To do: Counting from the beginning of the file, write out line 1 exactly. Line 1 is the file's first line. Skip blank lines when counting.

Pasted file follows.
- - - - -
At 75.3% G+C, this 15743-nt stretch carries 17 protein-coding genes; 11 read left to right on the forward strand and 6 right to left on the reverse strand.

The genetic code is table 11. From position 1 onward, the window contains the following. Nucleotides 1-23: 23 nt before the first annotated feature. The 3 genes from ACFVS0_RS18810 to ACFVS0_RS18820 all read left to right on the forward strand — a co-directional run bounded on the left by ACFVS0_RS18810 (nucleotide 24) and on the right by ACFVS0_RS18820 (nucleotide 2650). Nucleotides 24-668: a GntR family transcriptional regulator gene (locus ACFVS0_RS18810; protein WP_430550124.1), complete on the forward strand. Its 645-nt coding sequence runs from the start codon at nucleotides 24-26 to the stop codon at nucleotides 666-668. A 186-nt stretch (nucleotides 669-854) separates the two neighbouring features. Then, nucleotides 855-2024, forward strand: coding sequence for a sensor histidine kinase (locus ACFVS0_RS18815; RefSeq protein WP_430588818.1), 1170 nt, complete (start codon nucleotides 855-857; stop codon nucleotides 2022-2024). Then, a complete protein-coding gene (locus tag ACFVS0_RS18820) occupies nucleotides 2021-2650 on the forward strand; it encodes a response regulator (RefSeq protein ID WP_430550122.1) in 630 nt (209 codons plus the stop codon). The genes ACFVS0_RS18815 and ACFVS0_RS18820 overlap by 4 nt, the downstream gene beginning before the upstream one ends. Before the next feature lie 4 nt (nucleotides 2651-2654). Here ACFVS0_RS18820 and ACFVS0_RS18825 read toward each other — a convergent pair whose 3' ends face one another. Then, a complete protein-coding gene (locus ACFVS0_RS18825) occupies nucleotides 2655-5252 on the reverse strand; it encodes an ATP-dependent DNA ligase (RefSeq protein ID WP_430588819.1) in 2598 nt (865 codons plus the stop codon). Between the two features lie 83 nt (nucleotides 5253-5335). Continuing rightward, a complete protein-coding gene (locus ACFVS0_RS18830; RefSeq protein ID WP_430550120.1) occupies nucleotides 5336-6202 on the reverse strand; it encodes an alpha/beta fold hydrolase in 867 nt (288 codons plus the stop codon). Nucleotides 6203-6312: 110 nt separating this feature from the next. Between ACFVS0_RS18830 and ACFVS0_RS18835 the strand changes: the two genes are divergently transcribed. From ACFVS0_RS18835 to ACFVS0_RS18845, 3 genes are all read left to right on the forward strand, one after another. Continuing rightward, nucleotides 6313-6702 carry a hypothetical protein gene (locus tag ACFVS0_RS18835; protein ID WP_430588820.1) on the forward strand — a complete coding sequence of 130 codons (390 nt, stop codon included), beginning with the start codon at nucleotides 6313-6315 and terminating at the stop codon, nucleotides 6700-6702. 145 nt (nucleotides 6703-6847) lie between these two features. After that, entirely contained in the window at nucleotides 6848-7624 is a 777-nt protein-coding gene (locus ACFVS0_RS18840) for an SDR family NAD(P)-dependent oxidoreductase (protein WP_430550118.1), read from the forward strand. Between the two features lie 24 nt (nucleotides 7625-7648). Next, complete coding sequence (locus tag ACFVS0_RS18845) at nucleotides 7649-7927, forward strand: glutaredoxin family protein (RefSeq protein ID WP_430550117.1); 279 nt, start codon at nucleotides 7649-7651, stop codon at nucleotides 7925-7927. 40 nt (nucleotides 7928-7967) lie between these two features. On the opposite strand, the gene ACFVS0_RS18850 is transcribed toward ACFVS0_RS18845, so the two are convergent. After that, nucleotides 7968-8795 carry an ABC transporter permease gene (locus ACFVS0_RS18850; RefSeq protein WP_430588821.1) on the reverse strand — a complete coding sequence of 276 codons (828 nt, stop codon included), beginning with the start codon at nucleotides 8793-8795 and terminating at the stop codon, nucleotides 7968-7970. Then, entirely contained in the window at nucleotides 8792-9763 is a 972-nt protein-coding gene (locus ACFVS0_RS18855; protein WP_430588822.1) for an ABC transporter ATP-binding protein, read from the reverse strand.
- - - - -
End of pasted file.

At 75.3% G+C, this 15743-nt stretch carries 17 protein-coding genes; 11 read left to right on the forward strand and 6 right to left on the reverse strand.